Posted by Jonathan Maus (Publisher/Editor) on May 2nd, 2016 at 3:10 pm
Portland Mayor Charlie Hales released his final proposed budget this morning and it includes funding for a project we’ve been hoping to see materialize for several years: improved access for biking on Naito Parkway. $1.46 million to be exact. It was one of 14 infrastructure projects and over $42 million in new spending he’s put on the table.
Re-allocating roadway space on Naito is a much-needed step for Portland. Waterfront Park is too crowded to be used as a transportation corridor and Naito Parkway’s existing bike lanes are outdated and inadequate. And it’s not just bike advocates who’ve been talking about this.
Hales has talked about it several times. In August 2014 during a bike tour with fellow dignitaries he told me the Naito Parkway idea “is a slam dunk” and that it’d be “a very compelling project” that could be done, “fairly quickly.” “What if we just took that east lane on Naito and went ahead and made it into a bikeway?” he wondered out loud, “You know we really don’t need all those lanes.” Then, during his brief romance with biking to work before he dropped out of the mayoral race, Hales said making “Better Naito” permanent was “The next thing on our list.”
Speaking of Better Naito, a politician couldn’t ask for a better way to float a bold idea before putting real funding behind it. After a highly successful partnership with volunteer urbanist group Better Block PDX last year, the City of Portland has doubled down by bringing back the temporary biking and walking lane to Naito for three months this year. The “tactical urbanism” demonstration is the largest and longest-lasting project of its kind ever deployed.
Redesigning Naito also makes sense from a planning and engineering standpoint. Its current configuration of two standard bike lanes and five auto lanes (including a parking lane) is an embarrassment for America’s most bike-friendly big city. When the Bureau of Transportation spent $10 million to repave Naito in 2007 the design was outdated and inadequate for cycling day it opened. Even PBOT’s longtime bicycle planning coordinator Roger Geller acknowledged (at a meeting of the Bicycle Advisory Committee in 2012) that, “By the time we implemented it [Naito paving project], we would have been ready for buffered bike lanes or cycle tracks.”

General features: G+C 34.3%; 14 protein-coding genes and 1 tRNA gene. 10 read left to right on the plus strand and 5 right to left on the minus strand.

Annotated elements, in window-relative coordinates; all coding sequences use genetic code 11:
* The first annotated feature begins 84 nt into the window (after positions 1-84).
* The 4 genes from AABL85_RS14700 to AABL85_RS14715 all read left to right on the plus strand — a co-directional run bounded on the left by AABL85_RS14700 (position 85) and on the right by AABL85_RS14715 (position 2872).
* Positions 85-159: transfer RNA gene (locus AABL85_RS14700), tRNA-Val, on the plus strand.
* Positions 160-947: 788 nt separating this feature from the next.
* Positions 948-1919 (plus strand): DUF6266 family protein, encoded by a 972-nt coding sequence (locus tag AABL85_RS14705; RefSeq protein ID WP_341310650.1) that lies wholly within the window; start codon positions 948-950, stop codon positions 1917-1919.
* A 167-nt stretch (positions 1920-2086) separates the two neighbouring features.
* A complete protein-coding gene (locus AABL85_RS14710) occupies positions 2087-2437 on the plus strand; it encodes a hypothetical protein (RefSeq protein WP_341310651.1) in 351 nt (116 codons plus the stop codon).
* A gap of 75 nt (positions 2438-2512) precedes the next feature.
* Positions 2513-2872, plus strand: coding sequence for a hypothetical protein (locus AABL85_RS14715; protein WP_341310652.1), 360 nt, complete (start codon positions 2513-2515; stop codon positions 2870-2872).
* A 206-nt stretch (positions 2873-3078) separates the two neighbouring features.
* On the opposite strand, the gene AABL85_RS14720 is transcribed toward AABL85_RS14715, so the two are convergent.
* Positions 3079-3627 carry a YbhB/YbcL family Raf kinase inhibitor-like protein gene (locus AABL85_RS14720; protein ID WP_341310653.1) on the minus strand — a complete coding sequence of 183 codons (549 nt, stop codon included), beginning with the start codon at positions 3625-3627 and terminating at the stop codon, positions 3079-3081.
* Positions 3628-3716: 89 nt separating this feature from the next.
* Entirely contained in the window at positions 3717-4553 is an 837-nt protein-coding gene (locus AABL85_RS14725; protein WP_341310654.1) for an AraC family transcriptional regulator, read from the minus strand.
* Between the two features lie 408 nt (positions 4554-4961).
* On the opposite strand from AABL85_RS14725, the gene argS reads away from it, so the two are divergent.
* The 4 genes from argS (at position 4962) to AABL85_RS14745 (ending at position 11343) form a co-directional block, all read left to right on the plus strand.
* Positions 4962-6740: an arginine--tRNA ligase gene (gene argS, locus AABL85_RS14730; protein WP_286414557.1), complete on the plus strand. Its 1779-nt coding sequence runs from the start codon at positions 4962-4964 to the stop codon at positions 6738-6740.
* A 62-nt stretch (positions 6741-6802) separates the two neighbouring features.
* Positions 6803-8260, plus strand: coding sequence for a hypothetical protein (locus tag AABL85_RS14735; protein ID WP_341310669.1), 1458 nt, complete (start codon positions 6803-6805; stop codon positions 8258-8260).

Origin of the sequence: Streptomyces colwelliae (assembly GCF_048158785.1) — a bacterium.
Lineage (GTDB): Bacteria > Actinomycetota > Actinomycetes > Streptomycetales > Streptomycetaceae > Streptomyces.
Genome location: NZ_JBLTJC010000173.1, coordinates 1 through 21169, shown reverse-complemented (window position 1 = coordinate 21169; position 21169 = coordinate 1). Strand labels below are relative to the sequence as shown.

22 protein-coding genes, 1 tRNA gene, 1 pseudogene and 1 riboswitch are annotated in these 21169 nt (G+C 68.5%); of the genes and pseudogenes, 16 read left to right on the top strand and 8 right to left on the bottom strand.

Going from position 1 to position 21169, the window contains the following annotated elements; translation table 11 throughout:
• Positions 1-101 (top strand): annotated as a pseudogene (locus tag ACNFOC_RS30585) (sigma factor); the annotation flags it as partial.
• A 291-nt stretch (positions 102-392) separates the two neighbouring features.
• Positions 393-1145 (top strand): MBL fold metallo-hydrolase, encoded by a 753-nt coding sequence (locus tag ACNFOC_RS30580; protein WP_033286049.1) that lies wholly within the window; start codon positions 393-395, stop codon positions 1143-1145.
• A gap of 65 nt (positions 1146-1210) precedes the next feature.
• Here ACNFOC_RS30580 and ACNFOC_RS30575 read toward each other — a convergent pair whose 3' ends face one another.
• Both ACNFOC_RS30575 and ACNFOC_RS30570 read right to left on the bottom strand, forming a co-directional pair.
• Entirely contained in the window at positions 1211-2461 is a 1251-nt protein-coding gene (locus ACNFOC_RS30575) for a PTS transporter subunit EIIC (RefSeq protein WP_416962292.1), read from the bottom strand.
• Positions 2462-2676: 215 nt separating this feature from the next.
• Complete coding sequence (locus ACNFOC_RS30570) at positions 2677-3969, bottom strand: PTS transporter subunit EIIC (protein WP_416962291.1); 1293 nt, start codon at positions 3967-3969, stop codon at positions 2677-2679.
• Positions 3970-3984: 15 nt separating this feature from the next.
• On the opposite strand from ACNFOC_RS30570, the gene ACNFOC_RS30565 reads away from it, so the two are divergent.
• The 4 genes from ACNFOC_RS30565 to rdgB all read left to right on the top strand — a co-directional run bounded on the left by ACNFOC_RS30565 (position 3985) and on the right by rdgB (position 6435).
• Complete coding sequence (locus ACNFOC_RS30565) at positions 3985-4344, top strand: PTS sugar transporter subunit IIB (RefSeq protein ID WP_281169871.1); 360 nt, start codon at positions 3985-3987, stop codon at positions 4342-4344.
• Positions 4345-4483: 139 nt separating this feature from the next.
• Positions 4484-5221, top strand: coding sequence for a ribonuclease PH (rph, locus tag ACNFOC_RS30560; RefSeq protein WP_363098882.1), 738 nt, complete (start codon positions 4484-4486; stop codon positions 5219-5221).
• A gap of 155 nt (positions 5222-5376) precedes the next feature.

And going back in further, the City of Portland’s 2003 Waterfront Park Master Plan (link) called for several biking and walking improvements that have never materialized: a 10-15-foot path (“The Promenade”) that would wind through the park from the Hawthorne Bridge to NW Couch; and a new 6-8-foot wide sidewalk that would have run the full length of the park.
So far the technical details of this project still need to be ironed out. The Oregonian reported this morning that, “The proposed funding would provide for a permanent barrier in a configuration similar to the pilot program [Better Block], but the design is still in early stages.”
Perhaps as a starting point we could look at the design of one of London’s cycling superhighways we highlighted last year. And of course anything major improvement to bike access on Naito would have to include a fix for the notorious “Naito Gap” where the bike lane ends under the Steel Bridge. If we can fix that gap, we’d be tantalizingly close to connecting to the thousands of new residential and commercial units being built further north and the vast biking potential of the industrial area.
Imagine a safe and efficient bikeway from the Hawthorne Bridge to NW 26th Avenue.
With less than a year to cement his transportation legacy, Hales has put forward his most interesting bike project yet. If this proposal makes it through the budget process (not a foregone conclusion by any stretch) it would be the very first protected bike lane to be built during his tenure. And it’s far from a “slam dunk” unfortunately. Hales hasn’t made transportation projects a priority and his last budget is clearly focused on other pressing needs like affordable housing, homelessness, and police staffing. But at least we’ve got something on the table. We’re eager to see what happens next.
— Jonathan Maus, (503) 706-8804 – firstname.lastname@example.org
Our work is supported by subscribers. Please become one today.